Early diagnosis and treatment of Graves Orbitopathy (GO) is essential to prevent sight‐threatening complications and long‐term disability and therefore establishing a standard of care is highly desirable. Establishing predictors of a severe disease course are also vital to allow for early intervention.
A retrospective patient‐cohort study of 236 patients referred to three GO multidisciplinary (MDT) clinics between 2012–2019. Derived from this cohort, audit standards were compared against TEAMeD‐5 guidelines, looking in particular at; (i) time between referral and specialist review (ii) offering of smoking cessation and selenium supplementation where appropriate (iii) time from referral to treatment for moderate‐severe active disease. Patient characteristics were also analysed to investigate for any groupwise differences and correlations between variables collected at baseline to help predict subsequent disease activity.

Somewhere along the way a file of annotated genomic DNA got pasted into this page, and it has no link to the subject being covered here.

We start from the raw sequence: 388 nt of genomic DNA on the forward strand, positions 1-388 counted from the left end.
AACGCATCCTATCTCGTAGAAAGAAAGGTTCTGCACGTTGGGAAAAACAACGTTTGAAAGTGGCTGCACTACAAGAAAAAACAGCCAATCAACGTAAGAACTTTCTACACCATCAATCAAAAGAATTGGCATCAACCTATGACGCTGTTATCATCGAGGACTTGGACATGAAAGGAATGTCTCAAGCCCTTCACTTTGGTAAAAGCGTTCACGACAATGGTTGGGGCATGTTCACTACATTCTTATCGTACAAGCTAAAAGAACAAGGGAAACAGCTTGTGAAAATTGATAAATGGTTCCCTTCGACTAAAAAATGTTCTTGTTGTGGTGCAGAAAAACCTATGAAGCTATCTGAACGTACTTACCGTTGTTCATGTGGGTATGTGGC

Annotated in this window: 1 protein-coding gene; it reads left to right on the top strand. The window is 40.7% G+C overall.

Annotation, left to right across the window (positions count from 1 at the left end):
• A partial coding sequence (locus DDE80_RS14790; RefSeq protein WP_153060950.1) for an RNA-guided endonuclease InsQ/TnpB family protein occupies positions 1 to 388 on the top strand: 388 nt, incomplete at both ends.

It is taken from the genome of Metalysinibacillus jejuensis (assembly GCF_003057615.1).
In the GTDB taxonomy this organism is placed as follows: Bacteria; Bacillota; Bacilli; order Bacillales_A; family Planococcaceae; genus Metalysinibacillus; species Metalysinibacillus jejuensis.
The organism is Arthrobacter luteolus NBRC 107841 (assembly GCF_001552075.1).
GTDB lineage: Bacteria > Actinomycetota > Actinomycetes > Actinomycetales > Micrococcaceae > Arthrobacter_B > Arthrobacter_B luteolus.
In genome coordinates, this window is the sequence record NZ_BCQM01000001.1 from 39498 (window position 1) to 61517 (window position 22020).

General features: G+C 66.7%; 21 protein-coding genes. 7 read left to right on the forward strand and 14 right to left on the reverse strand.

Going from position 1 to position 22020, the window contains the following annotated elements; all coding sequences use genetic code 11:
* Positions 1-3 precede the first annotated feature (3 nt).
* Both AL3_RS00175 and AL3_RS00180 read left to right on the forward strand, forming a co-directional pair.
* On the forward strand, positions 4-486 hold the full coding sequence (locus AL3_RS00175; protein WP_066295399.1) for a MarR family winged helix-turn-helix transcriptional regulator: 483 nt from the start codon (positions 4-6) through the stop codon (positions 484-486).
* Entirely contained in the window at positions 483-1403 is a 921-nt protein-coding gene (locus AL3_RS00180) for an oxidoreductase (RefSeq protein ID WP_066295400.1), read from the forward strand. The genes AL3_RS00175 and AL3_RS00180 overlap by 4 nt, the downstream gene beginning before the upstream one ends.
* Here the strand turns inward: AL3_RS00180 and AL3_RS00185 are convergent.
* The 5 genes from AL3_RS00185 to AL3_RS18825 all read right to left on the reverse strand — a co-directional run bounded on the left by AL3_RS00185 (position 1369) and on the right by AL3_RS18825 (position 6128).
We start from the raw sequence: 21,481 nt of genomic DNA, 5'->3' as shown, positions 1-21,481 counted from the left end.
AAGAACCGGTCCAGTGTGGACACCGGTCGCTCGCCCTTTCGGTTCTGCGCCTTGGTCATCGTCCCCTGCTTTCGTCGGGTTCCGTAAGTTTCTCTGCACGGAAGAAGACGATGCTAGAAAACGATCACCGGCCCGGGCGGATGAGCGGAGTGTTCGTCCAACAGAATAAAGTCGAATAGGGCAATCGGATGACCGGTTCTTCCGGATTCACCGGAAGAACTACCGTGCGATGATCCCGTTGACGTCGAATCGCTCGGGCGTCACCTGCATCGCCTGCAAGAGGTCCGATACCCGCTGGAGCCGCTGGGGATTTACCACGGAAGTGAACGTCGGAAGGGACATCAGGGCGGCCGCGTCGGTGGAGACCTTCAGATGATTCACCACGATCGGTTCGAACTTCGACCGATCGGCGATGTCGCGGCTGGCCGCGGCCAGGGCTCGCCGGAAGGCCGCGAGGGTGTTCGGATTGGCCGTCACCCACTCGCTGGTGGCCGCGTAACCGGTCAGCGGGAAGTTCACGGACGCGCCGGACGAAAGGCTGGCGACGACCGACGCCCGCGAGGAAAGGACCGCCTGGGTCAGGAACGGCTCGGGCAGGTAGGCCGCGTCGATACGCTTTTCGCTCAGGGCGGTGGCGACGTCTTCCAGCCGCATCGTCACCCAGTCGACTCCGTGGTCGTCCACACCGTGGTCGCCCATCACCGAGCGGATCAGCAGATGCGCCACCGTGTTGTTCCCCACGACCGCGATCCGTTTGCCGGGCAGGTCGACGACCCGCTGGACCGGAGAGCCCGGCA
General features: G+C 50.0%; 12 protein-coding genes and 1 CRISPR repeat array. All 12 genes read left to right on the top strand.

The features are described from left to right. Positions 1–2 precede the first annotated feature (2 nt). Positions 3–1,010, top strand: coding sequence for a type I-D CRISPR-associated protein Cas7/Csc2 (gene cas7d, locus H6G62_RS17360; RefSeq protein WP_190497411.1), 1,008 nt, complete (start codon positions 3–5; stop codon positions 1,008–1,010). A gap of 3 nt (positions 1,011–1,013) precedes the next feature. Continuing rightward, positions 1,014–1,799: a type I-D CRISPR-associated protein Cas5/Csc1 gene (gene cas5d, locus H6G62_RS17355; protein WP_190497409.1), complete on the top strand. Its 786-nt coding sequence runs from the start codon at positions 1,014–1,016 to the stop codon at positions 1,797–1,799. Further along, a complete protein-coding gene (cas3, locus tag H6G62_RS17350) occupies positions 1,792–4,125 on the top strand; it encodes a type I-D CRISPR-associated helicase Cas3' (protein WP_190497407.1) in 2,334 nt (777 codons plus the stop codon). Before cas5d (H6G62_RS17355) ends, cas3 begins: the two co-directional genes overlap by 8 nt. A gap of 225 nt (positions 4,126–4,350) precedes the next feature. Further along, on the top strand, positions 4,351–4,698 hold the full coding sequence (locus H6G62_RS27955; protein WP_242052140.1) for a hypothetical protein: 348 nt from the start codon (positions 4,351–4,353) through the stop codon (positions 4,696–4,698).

Median patient age was 48.0 years, 77.5% female, 30.1% White Caucasian. Median initial clinical activity score (CAS) was 1 (range 0–7). Additionally, 80.5% had positive TSH antibody titre. The median time between referral and first MDT clinic was 50.0 days. Of the 254 patients, 80/236 received IVMP for active moderate‐severe GO and the mean time to treatment was 9.3 days. All patients with sight‐threatening GO were seen and treated within 2 weeks. There were 52/236 (22.0%) current smokers, all of whom received documented smoking cessation advice. A positive correlation was found between TSH antibody titre (R = −0.2902, p = 0.0545).
The increasing recognition that an MDT approach is optimal for the management of GO requires a strong clinical governance framework. This work will further define the TEAMeD guidelines before the national implementation. Novel findings relating to the association of disease activtiy with biomarkers of diabetes and antibody titres are worth further investigation.